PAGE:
Definition: Examples: Impact: Advice: Asking about the consequences or effects of a buyer’s problems, difficulties, or dissatisfactions. How do your employees feel when the payroll process is delayed? Do you have additional expenses as a result of having trouble with the payroll process? How much? The most powerful of all SPIN questions. Top salespeople ask lots of Implication Questions. Prepare for these questions by identifying and understanding the implications of various suspected needs prior to the sales call.
Definition: Examples: Impact: Advice: Asking about the value or usefulness of a proposed solution. How would your employees respond if you could assure them they will always receive their paychecks on time? Would you like to learn more about how we can help you accomplish this? These questions help the buyer to understand the benefits of solving the problem. Need-Payoff Questions Use these questions to get buyers to tell you the benefits that your solution can offer.
Assessment Questions • Broad bases and general facts describing situation • Non-threatening as no interpretation is requested • Open-end questions for maximum information Examples: What types of operating arrangements do you have with your suppliers? Who is involved in the purchase decision-making process?
Discovery Questions • Questions probing information gained in assessment • Seeking to uncover problems or dissatisfactions that could lead to suggested buyer needs • Open-end questions for maximum information Examples: I understand you prefer a JIT relationship with your suppliers – how have they been performing? How do you feel about your current suppliers occasionally being late with deliveries?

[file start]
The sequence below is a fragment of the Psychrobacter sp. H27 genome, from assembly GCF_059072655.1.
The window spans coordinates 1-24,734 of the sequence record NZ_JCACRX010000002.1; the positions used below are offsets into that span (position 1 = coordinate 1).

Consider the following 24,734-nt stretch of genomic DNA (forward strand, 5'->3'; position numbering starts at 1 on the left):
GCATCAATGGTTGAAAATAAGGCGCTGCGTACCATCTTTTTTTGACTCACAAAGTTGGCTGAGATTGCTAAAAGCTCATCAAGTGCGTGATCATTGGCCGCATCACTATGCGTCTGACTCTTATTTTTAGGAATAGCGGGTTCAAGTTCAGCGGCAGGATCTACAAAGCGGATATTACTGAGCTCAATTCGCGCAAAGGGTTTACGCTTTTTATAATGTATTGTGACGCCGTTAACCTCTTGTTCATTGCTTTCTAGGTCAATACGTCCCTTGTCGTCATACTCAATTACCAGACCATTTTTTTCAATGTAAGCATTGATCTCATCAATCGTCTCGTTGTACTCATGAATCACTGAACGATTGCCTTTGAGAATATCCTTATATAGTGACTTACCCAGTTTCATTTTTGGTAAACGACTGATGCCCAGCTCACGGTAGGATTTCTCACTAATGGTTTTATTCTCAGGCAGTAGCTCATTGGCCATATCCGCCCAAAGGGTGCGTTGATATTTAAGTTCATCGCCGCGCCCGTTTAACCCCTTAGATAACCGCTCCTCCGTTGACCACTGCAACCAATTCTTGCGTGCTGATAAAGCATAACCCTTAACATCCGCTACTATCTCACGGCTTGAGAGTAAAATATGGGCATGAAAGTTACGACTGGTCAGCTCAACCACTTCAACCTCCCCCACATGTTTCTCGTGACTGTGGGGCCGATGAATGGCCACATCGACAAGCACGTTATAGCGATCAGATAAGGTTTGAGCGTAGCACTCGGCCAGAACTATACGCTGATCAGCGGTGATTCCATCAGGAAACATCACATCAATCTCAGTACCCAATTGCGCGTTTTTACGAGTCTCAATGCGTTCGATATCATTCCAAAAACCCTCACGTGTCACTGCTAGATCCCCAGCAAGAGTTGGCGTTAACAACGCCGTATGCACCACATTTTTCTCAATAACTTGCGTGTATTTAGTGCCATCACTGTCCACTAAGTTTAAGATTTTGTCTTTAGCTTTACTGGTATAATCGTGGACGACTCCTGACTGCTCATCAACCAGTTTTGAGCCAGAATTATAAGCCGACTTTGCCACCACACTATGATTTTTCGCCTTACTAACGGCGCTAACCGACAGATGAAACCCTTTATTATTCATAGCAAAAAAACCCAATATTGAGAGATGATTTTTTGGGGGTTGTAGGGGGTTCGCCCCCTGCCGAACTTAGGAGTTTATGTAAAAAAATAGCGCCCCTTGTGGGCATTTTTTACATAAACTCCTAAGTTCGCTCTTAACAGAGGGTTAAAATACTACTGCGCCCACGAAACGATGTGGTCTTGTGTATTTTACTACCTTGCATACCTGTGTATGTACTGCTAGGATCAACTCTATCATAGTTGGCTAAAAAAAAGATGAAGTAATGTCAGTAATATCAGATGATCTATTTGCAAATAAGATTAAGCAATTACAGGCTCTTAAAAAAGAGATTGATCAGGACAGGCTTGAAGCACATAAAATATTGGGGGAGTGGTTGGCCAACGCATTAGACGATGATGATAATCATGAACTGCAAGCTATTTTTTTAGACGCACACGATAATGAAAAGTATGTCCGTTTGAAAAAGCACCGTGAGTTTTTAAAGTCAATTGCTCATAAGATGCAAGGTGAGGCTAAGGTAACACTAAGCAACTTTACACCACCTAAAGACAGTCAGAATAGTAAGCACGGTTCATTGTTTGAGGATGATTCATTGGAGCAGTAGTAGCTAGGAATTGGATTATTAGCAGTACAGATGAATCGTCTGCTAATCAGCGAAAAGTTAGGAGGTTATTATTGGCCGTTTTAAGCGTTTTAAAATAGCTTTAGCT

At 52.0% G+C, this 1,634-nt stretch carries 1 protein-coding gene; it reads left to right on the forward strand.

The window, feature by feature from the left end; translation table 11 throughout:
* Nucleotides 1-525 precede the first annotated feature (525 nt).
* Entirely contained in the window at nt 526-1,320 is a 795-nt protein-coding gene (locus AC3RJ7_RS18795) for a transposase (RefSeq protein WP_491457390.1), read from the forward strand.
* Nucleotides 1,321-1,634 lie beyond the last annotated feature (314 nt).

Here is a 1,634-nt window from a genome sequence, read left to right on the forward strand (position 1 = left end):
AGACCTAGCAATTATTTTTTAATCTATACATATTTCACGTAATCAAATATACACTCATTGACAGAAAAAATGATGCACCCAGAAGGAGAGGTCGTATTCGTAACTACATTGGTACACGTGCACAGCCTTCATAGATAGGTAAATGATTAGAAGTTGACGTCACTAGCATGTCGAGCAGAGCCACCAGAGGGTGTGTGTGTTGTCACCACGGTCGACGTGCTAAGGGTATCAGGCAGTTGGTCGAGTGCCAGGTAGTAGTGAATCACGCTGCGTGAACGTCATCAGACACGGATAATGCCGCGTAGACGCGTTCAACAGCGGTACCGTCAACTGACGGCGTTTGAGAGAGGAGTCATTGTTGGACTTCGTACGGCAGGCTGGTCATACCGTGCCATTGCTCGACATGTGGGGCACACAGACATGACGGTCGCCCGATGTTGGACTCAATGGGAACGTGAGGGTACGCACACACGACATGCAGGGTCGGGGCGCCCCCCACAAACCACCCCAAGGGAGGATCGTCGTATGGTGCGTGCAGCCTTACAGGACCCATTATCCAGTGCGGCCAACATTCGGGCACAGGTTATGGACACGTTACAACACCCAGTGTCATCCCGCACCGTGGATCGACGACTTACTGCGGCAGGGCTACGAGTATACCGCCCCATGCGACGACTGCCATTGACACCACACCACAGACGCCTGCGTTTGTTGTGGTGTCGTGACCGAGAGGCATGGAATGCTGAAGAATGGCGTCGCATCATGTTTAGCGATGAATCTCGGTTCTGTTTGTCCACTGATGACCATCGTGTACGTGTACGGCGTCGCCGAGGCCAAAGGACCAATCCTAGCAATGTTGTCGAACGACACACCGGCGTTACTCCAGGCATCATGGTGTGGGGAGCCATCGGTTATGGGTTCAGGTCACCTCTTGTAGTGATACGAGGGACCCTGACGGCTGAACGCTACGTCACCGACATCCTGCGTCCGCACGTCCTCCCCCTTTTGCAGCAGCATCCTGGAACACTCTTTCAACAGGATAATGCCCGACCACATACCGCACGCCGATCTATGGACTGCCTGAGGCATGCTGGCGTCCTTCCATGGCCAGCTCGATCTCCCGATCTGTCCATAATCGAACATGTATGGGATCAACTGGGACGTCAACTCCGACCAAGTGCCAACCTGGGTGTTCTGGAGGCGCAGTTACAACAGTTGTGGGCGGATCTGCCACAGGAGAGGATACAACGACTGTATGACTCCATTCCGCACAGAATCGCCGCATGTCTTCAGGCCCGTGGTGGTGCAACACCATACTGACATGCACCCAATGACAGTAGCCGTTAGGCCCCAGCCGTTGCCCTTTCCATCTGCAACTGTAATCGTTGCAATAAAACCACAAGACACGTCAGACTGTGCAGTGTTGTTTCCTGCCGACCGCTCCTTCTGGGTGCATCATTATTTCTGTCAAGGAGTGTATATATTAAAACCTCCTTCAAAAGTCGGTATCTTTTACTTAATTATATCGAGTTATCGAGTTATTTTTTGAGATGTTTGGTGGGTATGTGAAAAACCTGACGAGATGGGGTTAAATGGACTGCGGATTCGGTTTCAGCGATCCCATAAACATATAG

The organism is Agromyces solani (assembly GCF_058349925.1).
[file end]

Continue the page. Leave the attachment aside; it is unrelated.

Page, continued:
Activation Questions • Show the negative impact of a problem discovered in the discovery sequence • Designed to activate buyer’s interest and desire to solve the problem. Examples: What effect does your supplier’s late delivery have on your operation?If production drops off, how are your operating costs affected, and how does that affect your customers?
Projection Questions • Projects what life would be like without the problems • Buyer establishes the value of finding and implementing a solution Examples: If a supplier was never late with a delivery, what effects would that have on your JIT operating structure? If a supplier helped you meet the expectations of your customers, what impact would that haveon your business?
Transition Questions • Confirms interest in solving the problem • Transitions to presentation of solution Examples: So having a supplier who is never late with deliveries is important to you? If I can show you how our company ensures on-time delivery, would you be interested in exploring how it could work for yourorganization?
Verbal Communication: Listening Make No Assumptions Pay Attention Effective Active Listening Monitor Non-Verbal Encourage Buyer to Talk Paraphrase & Repeat Visualize
Types of Listening Little Concentration or Cognition Social Listening Requires Concentration and Cognition Serious Listening
SIER Hierarchy of Active Listening Active Listening: The cognitive process of actively sensing, interpreting, evaluating, and responding to the verbal and nonverbal messages.
Understanding the Superiority of Word Pictures • Generate a mental picture in the receiver’s mind. • Use words and phrases that convey concrete and detailed meaning. • Integrate relevant visual aids into verbal communication. “Tropicana juices are bursting with flavor.” “This new system will increase weekly production by 2,100 units.” “As you can see by this chart . . . .”
Impact of Poor Grammar Meaning and credibility of the message are significantly downgraded. Receiver begins to focus on the sender rather than the message. Receiver dismisses the sender and the sender’s organization as beingunqualified to perform the roleof an effective supplier and partner.
Impact of Poor Logical Sequencing Presentation will be inefficient and ineffective. Receiver will have to ask many questions to gain clarity. Receiver may dismisses the sender as incompetent.
Nonverbal Communication • Facial Expressions • Eye Movements • Placement and Movements of Hands, Arms, Head, and Legs • Body Posture and Orientation • Proxemics • Variation in Voice Characteristics • Speaking Rate and Pause Duration • Pitch or Frequency • Intensity and Loudness 50% or more of the meaning conveyed in interpersonal communication comes through nonverbal behaviors.